posted May 09, 2017
Pitt-Johnstown President Jem Spectar emphasized the “great possibilities” and the "great uncertainty" of our time as he addressed a meeting of the Rotary Club of Somerset, PA.
Pitt-Johnstown President Jem Spectar and Rotary Vice President Michael Kuhn
The meeting also recognized members of the National Honor Society from local high schools, according to the club’s May newsletter.
Dr. Spectar suggested the Honor Society students could live for another 100 years and that they must consider what lies ahead and how they can build on their inheritance of a republic with guarantees for life, liberty and the pursuit of happiness.
“This is a time of great possibilities, of great opportunities,” he said, “but also of great uncertainty. The economy of the future favors college graduates. The world opens up to you. You were born at the right time.”
Among concerns, he said, is that technology is replacing many jobs and also threatens individual privacy and widespread disruption. Spectar challenged the students to look beyond their present beliefs and assumptions to see what actually is happening and how that will impact them. One basic concern is how to provide water for a population that is growing by the billions.
He noted the continuing migration of people from rural, often war-torn areas into cities and the potential disruption. He also noted the possibility of pandemics like the outbreaks of cholera and the plague in past eras.
“It all will wash up on our shores,” he said.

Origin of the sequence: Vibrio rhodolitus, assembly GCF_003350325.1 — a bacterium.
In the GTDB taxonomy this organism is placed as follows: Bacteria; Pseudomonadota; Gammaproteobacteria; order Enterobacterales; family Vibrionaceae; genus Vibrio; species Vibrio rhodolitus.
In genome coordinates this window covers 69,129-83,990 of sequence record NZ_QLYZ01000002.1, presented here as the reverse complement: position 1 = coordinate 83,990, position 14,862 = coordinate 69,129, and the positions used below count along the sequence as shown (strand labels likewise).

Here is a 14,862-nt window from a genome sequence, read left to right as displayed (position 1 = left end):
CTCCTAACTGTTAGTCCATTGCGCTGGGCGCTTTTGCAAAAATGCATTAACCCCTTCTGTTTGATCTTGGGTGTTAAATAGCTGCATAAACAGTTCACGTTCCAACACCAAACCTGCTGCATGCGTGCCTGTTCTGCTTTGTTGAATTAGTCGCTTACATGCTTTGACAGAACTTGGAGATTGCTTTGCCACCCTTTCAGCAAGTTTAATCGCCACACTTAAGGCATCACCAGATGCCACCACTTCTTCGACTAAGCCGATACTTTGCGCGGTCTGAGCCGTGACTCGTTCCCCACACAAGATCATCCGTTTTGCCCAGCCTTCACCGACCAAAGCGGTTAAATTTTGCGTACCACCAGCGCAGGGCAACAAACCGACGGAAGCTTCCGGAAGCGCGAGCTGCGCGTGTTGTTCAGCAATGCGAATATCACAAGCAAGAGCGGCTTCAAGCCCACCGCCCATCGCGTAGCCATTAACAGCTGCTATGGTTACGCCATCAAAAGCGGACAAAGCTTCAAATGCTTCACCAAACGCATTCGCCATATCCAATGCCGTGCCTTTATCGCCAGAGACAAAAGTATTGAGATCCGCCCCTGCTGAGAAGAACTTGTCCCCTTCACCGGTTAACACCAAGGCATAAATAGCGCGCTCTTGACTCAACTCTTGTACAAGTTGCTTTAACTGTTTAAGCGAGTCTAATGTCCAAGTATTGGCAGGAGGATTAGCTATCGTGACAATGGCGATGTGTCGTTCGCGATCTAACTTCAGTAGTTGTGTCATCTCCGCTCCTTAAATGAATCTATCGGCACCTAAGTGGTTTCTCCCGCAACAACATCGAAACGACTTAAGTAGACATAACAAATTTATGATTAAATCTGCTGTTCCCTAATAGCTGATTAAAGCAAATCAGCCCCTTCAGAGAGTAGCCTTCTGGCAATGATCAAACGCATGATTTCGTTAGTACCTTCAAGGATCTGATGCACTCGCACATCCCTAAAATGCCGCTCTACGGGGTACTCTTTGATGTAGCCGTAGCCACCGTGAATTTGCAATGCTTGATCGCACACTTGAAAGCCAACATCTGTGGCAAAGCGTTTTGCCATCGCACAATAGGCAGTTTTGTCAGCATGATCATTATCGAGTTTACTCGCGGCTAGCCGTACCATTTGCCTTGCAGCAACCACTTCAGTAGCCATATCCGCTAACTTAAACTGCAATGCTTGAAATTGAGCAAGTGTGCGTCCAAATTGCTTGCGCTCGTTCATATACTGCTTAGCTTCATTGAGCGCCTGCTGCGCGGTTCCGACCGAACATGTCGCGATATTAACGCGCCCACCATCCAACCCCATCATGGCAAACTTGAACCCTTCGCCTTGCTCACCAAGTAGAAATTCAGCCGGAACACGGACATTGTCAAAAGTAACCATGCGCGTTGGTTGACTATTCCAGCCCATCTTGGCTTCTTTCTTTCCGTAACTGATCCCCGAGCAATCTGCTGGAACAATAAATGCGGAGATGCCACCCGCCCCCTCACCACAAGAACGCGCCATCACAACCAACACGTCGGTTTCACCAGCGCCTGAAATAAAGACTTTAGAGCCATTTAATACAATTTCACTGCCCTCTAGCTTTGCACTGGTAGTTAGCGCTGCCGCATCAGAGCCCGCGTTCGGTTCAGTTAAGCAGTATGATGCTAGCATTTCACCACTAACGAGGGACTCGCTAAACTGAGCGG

He called on the students to get ready to take on their responsibility as “citizens of this great republic (and) to advance your knowledge and seek creative ways to solve problems.”
He noted the contribution of the University of Pittsburgh’s Jonas Salk, whose work in research in the 1940s and ’50s led to the vaccine that alleviated the scourge of polio.
“Could you be the next Salk?” he asked. “Yes you could.”
He noted that just decades ago he was growing up in a tiny village in Africa, adding: “But I am here now.”
The University of Pittsburgh at Johnstown is marking its 90th anniversary well as the 50th year of the campus in its Richland Township location. Pitt-Johnstown was founded in 1927 and is the first and largest regional campus of the University of Pittsburgh. Pitt-Johnstown is recognized by the Princeton Review as a “Best in the Northeast” college, by G.I. Jobs as a “Military Friendly School,” and by Pennsylvania Business Central as a "Top 100 Organization.” The distinctive combination of Pitt-Johnstown’s people, programs, and place results in exceptional performance in preparing students for career and professional success. Pitt-Johnstown is the regional leader, educating for success in the Real World.